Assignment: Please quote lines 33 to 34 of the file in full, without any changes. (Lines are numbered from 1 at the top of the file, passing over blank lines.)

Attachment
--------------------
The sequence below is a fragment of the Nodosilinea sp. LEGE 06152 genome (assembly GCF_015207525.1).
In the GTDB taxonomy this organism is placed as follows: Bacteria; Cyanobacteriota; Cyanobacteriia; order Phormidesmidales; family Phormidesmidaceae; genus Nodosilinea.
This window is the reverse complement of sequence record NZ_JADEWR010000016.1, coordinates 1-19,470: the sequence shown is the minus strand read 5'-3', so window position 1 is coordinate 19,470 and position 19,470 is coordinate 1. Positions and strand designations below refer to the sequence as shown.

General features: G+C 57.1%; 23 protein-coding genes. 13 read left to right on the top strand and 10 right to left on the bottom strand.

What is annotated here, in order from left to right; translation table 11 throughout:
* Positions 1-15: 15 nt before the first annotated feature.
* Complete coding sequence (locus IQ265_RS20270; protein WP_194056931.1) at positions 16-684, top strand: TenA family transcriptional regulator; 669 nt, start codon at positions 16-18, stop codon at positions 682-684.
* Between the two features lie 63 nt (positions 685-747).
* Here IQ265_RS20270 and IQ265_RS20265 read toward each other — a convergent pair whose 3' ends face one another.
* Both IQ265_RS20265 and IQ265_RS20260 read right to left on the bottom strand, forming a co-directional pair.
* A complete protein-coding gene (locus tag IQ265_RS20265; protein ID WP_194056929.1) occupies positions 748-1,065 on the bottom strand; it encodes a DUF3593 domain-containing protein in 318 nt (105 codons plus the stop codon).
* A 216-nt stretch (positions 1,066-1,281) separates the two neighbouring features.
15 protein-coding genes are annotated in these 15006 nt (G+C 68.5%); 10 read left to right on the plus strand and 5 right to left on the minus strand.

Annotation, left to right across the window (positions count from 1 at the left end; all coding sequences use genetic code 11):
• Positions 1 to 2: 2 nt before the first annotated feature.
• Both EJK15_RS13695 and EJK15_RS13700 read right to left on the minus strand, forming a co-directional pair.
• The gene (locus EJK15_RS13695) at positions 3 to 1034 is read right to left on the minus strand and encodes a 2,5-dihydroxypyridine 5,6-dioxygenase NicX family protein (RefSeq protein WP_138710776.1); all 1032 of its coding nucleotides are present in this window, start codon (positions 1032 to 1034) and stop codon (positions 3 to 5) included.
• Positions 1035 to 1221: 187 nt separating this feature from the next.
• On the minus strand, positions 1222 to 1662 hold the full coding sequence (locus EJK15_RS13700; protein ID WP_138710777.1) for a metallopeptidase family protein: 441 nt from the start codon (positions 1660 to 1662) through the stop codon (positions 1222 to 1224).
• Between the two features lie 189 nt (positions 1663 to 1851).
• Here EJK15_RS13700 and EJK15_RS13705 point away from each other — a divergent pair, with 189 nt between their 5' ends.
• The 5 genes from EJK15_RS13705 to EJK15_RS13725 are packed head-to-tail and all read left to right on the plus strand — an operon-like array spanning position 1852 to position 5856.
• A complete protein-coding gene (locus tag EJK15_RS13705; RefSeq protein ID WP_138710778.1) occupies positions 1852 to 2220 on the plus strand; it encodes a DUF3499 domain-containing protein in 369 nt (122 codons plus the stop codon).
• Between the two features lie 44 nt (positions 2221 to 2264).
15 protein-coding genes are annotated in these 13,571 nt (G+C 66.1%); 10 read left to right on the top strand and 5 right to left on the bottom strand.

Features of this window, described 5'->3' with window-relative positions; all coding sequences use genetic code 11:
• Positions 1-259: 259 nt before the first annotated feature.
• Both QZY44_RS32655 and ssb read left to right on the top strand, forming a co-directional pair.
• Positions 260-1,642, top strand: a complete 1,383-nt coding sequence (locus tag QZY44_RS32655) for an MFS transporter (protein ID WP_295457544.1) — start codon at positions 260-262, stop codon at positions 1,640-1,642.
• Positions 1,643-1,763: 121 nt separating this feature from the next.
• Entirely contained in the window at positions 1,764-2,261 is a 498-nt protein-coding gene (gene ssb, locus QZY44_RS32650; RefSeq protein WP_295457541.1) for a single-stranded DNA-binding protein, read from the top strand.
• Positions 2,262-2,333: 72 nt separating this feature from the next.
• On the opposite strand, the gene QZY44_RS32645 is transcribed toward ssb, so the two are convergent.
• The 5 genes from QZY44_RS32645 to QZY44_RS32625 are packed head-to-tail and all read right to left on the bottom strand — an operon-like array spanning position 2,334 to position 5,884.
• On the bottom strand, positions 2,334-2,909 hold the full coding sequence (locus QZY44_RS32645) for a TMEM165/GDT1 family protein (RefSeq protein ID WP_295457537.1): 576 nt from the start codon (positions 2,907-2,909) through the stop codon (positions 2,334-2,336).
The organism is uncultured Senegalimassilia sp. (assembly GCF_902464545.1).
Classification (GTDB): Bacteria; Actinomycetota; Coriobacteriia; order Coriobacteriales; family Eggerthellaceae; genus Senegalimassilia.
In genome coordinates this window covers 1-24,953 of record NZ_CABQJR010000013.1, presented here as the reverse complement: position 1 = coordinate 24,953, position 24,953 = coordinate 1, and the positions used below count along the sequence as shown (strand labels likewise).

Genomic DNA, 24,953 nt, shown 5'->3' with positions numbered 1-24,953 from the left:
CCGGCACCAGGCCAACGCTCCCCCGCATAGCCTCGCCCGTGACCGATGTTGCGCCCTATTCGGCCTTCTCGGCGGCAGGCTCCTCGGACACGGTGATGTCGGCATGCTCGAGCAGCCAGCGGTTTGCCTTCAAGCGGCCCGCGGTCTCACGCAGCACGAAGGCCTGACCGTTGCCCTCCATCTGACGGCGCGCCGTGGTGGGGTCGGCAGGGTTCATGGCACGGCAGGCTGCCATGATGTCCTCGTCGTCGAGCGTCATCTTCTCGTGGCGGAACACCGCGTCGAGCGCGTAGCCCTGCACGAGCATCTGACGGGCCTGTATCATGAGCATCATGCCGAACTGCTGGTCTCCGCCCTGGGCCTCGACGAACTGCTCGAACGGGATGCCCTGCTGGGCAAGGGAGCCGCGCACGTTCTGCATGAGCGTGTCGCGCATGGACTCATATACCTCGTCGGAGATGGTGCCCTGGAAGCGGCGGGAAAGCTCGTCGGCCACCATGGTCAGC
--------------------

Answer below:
• On the opposite strand, the gene QZY44_RS32645 is transcribed toward ssb, so the two are convergent.
• The 5 genes from QZY44_RS32645 to QZY44_RS32625 are packed head-to-tail and all read right to left on the bottom strand — an operon-like array spanning position 2,334 to position 5,884.